For the first computation, a simple scalar computation is sufficient because both the satellite and the reference frame are heading due east. Wikipedia gives an inclination angle of "approximately $55°$", and Earth's sidereal rotation period is $86164\text{ s}$, so (remembering that the reference-frame rotation velocity is proportional to the cosine of the latitude) we have

$|v|=3885-(2\pi×26414660/86164×\cos 55°)=2780\text{ m/s}.$

For the equatorial case, we need to take vector components because the satellite us heading in a northeasterly or southeasterly direction while the reference frame us still moving due east. We take vector components to the east and then to the north or south:

$v_e=3885\cos55°-2\pi×26414660/86164=+302\text{ m/s}$

(the satellite is still heading eastwards in the rotating frame)

$v_{n/s}=3885\sin55°=3182\text{ m/s}.$


$|v|=\sqrt{302^2+3182^2}=3197\text{ m/s}.$

This corresponds roughly to the range of speeds quoted in the pdf file. Examining the file we find it uses a slightly higher altitude ($26.56\text{ Mm}$ versus $26.41\text{ Mm}$ in the problem statement) and a slightly lower peak latitude, both of which would lower the relative velocities somewhat. Also the pdf file accounts for the orbital eccentricity. As with the calculation above, the relative speed is faster at the Equator than at the peak latitude due to the non-alignment of satellite and Earth-rotational directions.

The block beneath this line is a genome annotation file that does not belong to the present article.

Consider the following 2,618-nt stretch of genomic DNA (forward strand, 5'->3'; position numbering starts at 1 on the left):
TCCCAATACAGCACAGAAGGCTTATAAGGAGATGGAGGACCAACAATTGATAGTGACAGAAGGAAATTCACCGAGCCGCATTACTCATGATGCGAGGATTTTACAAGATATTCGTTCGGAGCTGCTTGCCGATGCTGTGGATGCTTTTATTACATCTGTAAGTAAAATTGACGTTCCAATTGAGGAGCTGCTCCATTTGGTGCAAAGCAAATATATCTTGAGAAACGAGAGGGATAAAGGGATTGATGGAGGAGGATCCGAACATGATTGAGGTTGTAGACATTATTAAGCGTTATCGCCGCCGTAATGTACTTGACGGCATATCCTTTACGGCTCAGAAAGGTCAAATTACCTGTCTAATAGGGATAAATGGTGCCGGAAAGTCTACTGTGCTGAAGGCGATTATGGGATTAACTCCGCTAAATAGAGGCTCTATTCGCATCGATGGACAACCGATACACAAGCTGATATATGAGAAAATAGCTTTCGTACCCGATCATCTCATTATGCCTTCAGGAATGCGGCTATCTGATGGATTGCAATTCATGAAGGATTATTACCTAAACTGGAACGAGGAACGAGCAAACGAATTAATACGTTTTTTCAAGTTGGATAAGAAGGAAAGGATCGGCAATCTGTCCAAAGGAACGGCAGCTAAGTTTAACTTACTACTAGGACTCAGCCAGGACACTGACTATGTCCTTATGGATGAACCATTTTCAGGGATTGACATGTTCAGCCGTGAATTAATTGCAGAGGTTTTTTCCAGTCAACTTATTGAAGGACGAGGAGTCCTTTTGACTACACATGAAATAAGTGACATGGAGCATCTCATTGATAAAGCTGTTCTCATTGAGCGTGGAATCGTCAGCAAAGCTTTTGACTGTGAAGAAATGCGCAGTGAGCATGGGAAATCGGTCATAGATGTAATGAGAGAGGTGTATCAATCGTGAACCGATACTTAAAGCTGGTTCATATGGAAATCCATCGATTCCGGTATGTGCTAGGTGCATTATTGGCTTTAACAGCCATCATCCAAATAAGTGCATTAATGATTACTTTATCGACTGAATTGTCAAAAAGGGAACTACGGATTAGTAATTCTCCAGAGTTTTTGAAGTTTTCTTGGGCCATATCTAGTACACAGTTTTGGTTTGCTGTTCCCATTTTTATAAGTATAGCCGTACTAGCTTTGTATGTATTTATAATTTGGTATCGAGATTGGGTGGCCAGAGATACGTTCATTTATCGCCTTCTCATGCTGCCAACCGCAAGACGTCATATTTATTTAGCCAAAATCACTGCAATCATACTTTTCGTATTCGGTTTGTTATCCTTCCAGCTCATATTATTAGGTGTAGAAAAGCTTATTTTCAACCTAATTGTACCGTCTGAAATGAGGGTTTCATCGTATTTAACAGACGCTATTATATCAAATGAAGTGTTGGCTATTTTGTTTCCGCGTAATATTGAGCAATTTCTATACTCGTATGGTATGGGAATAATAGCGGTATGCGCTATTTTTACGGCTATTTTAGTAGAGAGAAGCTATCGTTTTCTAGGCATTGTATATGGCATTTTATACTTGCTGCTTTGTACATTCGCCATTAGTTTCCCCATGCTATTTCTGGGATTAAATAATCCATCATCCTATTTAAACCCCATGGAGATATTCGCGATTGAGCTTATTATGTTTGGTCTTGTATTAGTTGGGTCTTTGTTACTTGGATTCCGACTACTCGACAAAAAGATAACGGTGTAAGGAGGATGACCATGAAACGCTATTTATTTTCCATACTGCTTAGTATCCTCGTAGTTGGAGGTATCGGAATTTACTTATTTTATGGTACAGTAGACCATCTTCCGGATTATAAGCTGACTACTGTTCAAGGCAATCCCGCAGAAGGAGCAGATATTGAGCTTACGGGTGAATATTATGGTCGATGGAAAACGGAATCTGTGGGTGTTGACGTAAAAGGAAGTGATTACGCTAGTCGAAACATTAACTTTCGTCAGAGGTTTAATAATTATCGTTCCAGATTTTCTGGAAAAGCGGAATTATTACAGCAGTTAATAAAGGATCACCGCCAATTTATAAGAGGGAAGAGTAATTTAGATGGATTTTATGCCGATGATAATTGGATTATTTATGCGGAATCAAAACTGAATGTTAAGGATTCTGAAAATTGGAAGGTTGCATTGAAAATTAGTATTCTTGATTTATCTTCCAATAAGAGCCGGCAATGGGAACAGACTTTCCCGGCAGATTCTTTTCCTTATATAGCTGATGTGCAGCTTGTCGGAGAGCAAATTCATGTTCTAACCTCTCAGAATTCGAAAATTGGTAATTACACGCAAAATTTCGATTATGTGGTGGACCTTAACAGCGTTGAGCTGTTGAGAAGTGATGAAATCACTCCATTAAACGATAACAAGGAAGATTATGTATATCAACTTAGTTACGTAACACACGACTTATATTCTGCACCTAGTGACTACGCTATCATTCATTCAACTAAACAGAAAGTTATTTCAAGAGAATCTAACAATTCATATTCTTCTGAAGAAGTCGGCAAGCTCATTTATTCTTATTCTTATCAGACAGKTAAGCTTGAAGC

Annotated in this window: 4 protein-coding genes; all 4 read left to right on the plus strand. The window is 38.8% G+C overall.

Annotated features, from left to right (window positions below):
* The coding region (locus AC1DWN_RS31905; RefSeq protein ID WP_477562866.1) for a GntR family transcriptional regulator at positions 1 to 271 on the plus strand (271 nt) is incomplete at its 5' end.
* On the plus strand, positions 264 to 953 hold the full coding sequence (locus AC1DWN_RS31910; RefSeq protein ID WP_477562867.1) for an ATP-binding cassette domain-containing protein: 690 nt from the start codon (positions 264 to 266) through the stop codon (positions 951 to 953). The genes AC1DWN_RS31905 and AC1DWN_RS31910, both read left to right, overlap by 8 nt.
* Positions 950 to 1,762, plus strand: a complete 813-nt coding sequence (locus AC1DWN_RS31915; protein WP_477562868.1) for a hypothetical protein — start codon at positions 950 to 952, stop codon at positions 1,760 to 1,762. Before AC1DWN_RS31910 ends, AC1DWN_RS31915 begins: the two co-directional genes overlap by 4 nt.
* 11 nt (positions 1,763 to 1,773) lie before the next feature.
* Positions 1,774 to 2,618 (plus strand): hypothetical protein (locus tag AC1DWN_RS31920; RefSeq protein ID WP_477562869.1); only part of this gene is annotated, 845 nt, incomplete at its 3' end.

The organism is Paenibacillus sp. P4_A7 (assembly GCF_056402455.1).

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    $\begingroup$ Section 3 of the referenced paper by Thompson et al. explicitly states that the velocity is in ECEF: "The ECEF velocity of the SV can be computed by taking the time-derivative of the SV position equations in the interface specification." Also, figure 4 in the referenced paper shows a high correlation between absolute latitude and velocity for an inclined nearly circular orbit, which is to be expected with ECEF velocity but not with ECI velocity. $\endgroup$ Commented Aug 3, 2022 at 13:13
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    $\begingroup$ Dr. Thompson was one of the many people I have mentored over the years (and who has also mentored me). He would not make a mistake as egregious as suggested in the question. This is simply a conflation of ECI and ECEF by the OP. $\endgroup$ Commented Aug 3, 2022 at 13:17
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    $\begingroup$ I would like to thank all of you who has participated in this question/issue. I realized my mistake today morning (my time), after reading first answers. I even wanted to do the same calculations as Oscar did, but Oscar's work is so good, that all I may say at this moment is one more time thank you. $\endgroup$ Commented Aug 3, 2022 at 16:39
  • $\begingroup$ @Ryanc thanks for the catch! $\endgroup$ Commented Aug 3, 2022 at 18:31
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    $\begingroup$ @ŁukaszWięcaszek Please also thank Oscar in the stack overflow way, by accepting his answer. See stackoverflow.com/help/someone-answers for instructions. Thanks! $\endgroup$
    – Ryan C
    Commented Aug 3, 2022 at 18:36